“People are making music digitally, but still releasing it as an LP so it shows you the power of vinyl”
“I started going to a record shop in London’s King’s Cross called Mole Jazz and the guy there put me more onto new jazz-fusion music and started to listen to a lot of vocal stuff, getting into soul music in the mid 80s.
I then became a huge soul collector, buying singles and albums. That continued throughout the 90s.”
Steve now realises that, if his love for avant-garde electronica had developed a couple of decades earlier, he could’ve brought together the worlds of electronic music and professional snooker together in the home of both: Sheffield.
“I’d be in Sheffield [at the World Championship] and I’d walk up a road called Division Street and to these second-hand record shops,” he recalls, “but because I was in the soul world back then, I’d walk right past Warp Records and not find the music coming from the shop part that appealing.
“I subsequently started to realise how clever the bands like [Warp artists] Autechre are. The amount of times I must’ve walked past that shop in the 90s – I probably could’ve got loads of rarities if I’d known about them back then!”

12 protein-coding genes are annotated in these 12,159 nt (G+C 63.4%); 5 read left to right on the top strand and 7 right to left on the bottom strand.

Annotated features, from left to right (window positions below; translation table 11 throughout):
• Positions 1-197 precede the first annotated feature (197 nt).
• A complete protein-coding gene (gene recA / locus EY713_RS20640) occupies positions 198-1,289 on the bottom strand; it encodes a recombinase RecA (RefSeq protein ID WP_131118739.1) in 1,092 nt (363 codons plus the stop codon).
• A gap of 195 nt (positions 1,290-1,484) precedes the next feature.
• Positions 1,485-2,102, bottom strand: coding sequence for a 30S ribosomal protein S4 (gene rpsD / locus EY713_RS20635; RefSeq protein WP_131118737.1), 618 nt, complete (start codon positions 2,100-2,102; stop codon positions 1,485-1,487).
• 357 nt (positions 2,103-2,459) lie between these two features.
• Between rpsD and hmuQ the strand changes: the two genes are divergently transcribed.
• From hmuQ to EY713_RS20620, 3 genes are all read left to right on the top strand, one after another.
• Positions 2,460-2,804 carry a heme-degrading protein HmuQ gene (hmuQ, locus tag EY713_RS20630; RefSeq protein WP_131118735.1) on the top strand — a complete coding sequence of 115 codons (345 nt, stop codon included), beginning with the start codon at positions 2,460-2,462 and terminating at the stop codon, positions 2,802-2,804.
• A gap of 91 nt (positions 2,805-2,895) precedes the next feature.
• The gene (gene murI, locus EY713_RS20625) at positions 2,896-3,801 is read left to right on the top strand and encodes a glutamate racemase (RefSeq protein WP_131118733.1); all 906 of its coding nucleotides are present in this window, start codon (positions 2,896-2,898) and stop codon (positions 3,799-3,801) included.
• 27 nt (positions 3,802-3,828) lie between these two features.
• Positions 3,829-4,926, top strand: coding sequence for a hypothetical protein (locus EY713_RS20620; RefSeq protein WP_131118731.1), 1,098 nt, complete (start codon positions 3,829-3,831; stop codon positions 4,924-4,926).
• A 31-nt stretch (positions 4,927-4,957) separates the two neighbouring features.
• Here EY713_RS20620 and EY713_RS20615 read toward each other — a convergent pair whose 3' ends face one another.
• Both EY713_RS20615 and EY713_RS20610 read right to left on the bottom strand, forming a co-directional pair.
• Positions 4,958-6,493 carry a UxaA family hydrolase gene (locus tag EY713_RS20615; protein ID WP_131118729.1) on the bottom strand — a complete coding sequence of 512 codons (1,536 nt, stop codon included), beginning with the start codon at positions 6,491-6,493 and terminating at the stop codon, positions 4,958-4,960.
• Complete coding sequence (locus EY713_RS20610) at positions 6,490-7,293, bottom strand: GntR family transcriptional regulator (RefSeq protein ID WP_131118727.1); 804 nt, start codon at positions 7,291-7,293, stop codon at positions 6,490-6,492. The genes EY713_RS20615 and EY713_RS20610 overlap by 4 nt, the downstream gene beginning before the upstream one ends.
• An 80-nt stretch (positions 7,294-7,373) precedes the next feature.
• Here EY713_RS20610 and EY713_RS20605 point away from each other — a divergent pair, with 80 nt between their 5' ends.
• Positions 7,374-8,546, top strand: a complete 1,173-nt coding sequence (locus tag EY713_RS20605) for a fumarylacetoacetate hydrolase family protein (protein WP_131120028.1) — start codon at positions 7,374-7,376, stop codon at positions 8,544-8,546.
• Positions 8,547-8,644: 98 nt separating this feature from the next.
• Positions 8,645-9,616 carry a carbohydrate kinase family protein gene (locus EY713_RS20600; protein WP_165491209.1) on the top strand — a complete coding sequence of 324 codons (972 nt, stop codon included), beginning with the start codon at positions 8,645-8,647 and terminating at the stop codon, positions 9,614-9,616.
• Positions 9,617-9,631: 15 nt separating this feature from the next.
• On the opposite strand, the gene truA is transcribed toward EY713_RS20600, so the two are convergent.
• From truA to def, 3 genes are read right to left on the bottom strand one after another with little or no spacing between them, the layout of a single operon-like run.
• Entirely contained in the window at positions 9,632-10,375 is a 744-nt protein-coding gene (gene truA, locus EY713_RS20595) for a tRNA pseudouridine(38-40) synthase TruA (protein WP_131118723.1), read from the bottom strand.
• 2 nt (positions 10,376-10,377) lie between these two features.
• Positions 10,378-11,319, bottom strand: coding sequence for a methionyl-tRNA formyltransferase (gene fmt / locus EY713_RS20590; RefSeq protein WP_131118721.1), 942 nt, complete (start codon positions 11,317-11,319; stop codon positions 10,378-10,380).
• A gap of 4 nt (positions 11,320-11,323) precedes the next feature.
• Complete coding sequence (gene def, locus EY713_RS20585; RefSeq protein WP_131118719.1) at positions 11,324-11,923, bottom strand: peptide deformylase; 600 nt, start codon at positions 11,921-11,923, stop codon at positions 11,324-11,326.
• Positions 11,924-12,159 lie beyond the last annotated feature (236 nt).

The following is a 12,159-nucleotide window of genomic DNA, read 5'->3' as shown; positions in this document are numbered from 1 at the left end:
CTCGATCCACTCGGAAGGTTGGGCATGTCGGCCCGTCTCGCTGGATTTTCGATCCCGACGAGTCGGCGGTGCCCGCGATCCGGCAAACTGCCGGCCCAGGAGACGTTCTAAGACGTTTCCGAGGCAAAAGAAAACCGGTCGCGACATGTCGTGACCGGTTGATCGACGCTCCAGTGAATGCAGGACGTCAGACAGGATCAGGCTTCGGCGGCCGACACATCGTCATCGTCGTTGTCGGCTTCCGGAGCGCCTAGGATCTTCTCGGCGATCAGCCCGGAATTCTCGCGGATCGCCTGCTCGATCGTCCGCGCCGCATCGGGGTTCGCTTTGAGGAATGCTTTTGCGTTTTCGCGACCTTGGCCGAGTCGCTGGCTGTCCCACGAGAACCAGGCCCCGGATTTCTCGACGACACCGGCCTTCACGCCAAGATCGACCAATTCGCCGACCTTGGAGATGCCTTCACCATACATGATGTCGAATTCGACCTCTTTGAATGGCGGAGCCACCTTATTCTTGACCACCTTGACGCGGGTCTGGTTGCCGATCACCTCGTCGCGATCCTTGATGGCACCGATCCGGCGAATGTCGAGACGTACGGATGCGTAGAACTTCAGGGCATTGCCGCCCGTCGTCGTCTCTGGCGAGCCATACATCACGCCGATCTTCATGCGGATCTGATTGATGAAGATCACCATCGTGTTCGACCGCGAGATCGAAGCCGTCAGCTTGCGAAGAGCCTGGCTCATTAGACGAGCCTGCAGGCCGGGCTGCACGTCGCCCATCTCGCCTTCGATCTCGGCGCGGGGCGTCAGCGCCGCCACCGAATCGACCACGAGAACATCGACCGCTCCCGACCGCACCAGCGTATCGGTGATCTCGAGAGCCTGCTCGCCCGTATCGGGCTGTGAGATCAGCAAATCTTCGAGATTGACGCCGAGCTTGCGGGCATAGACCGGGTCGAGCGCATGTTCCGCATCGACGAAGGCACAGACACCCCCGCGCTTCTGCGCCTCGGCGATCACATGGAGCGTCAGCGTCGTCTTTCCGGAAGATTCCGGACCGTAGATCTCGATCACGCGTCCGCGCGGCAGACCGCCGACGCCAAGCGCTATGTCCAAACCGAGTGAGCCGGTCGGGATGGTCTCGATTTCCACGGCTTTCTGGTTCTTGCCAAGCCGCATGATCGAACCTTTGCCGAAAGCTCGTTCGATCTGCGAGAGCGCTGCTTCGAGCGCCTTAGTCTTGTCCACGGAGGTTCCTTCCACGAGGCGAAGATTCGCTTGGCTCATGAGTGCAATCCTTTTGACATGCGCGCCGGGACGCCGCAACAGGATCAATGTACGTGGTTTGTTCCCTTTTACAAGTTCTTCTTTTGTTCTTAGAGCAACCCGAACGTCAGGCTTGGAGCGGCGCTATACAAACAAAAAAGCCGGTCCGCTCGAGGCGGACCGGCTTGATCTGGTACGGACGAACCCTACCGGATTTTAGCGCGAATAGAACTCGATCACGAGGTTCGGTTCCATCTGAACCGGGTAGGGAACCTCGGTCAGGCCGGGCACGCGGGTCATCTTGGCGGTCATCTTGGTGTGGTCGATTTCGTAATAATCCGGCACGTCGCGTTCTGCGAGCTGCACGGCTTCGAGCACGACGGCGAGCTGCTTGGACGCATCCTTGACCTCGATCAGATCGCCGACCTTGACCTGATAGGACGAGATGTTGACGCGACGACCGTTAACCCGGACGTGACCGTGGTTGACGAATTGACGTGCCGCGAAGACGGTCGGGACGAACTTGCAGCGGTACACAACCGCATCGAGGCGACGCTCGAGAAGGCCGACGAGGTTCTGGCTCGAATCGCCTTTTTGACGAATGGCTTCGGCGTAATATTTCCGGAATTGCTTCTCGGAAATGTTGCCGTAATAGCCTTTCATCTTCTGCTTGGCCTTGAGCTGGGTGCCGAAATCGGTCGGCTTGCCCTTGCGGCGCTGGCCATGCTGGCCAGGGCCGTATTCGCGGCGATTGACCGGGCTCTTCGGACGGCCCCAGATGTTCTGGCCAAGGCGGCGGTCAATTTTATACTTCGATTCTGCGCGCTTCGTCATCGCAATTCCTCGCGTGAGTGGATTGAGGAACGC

During the 2000s, Steve’s collection of soul records reached saturation point, so when he was asked to do a weekly radio show on Phoenix FM, he chose alternative music as his theme.
“Soul had run its course for me, in terms of collecting,” he explains. “I still enjoyed it but stopped chasing the modern-day soul artists, so I asked the station if I could do a more far-out radio show instead, playing the older stuff like Gentle Giant and Magma who were my one massive French band – a big part of my life.
But as a result of playing that music, I explored what had been going on since the 70s, in terms of alternative music, and then stumbled upon a load of artists I never knew about.”
Steve’s The Interesting Alternative Show has been airing for a decade now and in that time his guests have introduced him to yet more artists.